The Uncanny Street

The weather changes, the rain has stopped. Blinking you wake. Wait. No. You don’t wake. You weren’t sleeping. You were walking. Left, then left, then left, but you couldn’t make it home. How on earth did you get lost, you’d been walking for what? Twenty minutes? Half an hour? It’s funny that your hair isn’t wet. Close your eyes. Think back. The house had been so hot, so humid. There was sweat dripping down from the ceiling, pooling into puddles which soaked into the carpet. The walls were aching, creaking, screaming. Static crackled through the rooms, louder and louder. You felt like your teeth were breaking. The outside called, its cooling rain would soothe you. You remember that you didn’t lock the door.

There had been a plan. Left, then left, then left and home. But that’s not what had happened. Clearly. This street. What is this street? There is a peculiar silence and a gloomy fog which seems to be descending. Falling. Slowly, slowly. It is maddening. Close your eyes. You feel as if the walls are screaming again. Blinking you wake. No, that’s not right. But you can’t adjust, can’t correct yourself. You are drowning in a lake; you can’t swim. Why is your chest broken? An arm grabs you and drags you out against your will. You realise this is no lake, but merely the fog, it is eternal. No one else is here. Your chest has healed. The vast grey mass hangs in the air innocently. You are not fooled; there is menace in its eyes. You are about to open your mouth, turn, run, cry out, when it is as if a knife slices through the centre of the fog, through the centre of the street. The two halves are swept away to either side, billowing over the houses. The air is still. No wind or sound. A silent sneer from an invisible antagonist. Somehow the moon is high. Where has it come from? It gives a cold light which hardens everything it touches. A gentle face now bears a scowl; a soft curve becomes a jagged edge. Of course you are still alone. Of course.

With the fog lifted, the street is revealed. The houses are all identical. Normal enough at first glance, to a casual viewer. But you see more. See clearer. (You haven’t always though, have you?) They don’t seem to fit, out of place, out of context. It’s an American suburb, white fences and trimmed lawns. Polished mailboxes. But more than that it’s symmetrical. Yes, that’s it. Each row is a mirror of the other. And even more each house is the same as the adjacent. It’s almost wholesome, but not quite. Not quite. Those windows, too small, too far apart. That fence, just too high. And again, all the same. All wrong in just the same way. A flash on the left side of the street. Turning quickly you can see a light in one of the windows. Instinctively you turn to the right, to its mirrored window. It’s not lit. You feel sick. But why? Of course it isn’t lit. Why would it be? Why indeed.

In the middle of the road you can see a single balloon. Had that always been there? It must have. But then that light, the fog. You remember when you closed your eyes and your chest tightens again. Let go. The balloon floats just over a metre from the ground and its string is attached to a twist of metal. You are fixed upon it, your spine is a pillar of ice, ready to shatter.

A foot is dragged forward (those aren’t your shoes are they?). One step, unbidden, to the centre of the street. And again, the other. Forward, purposeful. But not yours, not your purpose, out of your control. Again. Again. To the balloon you march.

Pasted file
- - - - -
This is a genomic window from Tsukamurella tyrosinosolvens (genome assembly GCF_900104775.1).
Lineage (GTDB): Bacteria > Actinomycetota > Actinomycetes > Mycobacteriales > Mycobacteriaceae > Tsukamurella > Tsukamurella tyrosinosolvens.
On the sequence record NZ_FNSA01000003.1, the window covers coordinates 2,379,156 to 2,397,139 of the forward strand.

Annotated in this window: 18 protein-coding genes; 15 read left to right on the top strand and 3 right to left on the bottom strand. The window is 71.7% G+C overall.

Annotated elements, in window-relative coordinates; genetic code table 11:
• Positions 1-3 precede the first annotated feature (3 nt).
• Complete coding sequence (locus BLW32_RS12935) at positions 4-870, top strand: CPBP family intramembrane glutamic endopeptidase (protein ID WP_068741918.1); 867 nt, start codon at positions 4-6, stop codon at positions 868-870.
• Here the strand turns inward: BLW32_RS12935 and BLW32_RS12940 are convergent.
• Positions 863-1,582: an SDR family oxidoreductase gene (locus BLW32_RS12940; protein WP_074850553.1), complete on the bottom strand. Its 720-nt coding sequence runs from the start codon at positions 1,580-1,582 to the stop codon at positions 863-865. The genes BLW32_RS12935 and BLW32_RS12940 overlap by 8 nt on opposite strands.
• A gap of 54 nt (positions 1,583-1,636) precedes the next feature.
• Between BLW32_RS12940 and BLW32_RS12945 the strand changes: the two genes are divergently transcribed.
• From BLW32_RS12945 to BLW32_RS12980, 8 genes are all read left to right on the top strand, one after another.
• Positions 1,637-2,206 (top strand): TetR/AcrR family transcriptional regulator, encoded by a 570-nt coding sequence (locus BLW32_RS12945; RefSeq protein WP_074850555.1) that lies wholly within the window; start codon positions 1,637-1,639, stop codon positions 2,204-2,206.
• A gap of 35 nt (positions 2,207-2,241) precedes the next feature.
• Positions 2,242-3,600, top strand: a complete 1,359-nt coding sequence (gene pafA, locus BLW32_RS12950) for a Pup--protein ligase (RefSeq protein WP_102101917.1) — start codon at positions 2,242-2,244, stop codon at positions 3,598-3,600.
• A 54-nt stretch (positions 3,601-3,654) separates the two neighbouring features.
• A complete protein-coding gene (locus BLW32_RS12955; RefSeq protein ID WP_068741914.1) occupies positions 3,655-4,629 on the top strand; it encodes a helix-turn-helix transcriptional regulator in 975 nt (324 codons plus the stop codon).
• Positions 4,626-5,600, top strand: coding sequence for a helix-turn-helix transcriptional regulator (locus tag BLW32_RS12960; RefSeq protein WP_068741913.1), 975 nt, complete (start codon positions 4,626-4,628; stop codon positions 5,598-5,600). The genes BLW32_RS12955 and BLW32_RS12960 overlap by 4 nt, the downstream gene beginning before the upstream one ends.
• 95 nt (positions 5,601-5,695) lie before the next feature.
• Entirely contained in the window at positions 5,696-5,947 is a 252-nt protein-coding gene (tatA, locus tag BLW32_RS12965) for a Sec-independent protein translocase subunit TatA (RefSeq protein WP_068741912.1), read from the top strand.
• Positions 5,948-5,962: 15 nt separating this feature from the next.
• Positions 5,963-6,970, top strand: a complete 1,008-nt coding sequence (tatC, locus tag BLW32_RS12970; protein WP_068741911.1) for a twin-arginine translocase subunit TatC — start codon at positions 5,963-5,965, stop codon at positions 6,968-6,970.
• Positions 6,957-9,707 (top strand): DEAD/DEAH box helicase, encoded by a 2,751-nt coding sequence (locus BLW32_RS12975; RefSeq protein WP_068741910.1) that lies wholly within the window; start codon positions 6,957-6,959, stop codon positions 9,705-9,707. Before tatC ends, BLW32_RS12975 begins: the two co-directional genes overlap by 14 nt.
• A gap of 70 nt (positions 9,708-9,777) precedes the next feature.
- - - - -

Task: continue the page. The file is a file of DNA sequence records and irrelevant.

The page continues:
‘Where is the sun?’ you wonder.

Your legs are lead pipes. Thud. Thud. Thud. Closer and closer. Somebody’s hand grips your gut as you see. The twisted metal is a brand new silver bicycle. But you already knew that didn’t you? Still, the reveal is enough to make you gasp, swallowing a mouth of water in the process. Wait no. There was no lake, just a fog I think. Breathe. A tight chest and heavy legs won’t be any help here will they? And where is the sun?

How did this happen? You stand before the balloon. It’s smaller now, seems deflated. Pitiful. But it just makes everything worse. This damned darkness doesn’t help at all. It’s all shadow and cloud and gaping jaw. Careful now, don’t fall. Those teeth are blunt cudgels, they’ll crush you, grind you. Slowly. Or something. Something like that. But it’s not quite right is it. Because you won’t be crushed. No, not you. Close your eyes. Swallow. Or breathe. Where is the sun?

Oh. There it is.

Rising up, bright, frightening beams cutting and piercing. And isn’t it incredible how the sun always rises in the west (what?) and sets in the east. Or is it that? No. It’s cold. When you were little you had a way of learning the compass. Why is it so cold? The sun should burn. It’s so close it should be burning your eyes or melting your skin. Well that swirling clump of gas and fire, it’s so close it could hit you. It could hit you. It’s no sun, you realise. Another hand grips your stomach. It’s a car. A wild car. Driven by a wild woman, and who could blame her? Well with what she’s gone through certainly not you. Especially not you. You can see her wide eyes staring straight. Forward through the middle of the street, through you.

In the light you can see the balloon clearly now. No tricks of the shadows. A huge bloated creature looks back. The string is a snake, it coils around your arm. It digs and digs, biting into your shoulder. It moves. It inflates further. Impossibly. You know what it wants. It pulls you up, away from the street, away from the car.

‘No!’ you cry, you struggle, you tear at the snake. Nothing. There is nothing you can do as the car drives below you. You look up. The balloon is a grotesque smile. The grin a mockery of mercy. Close your eyes. In another life you’re already dead.

The Uncanny Street

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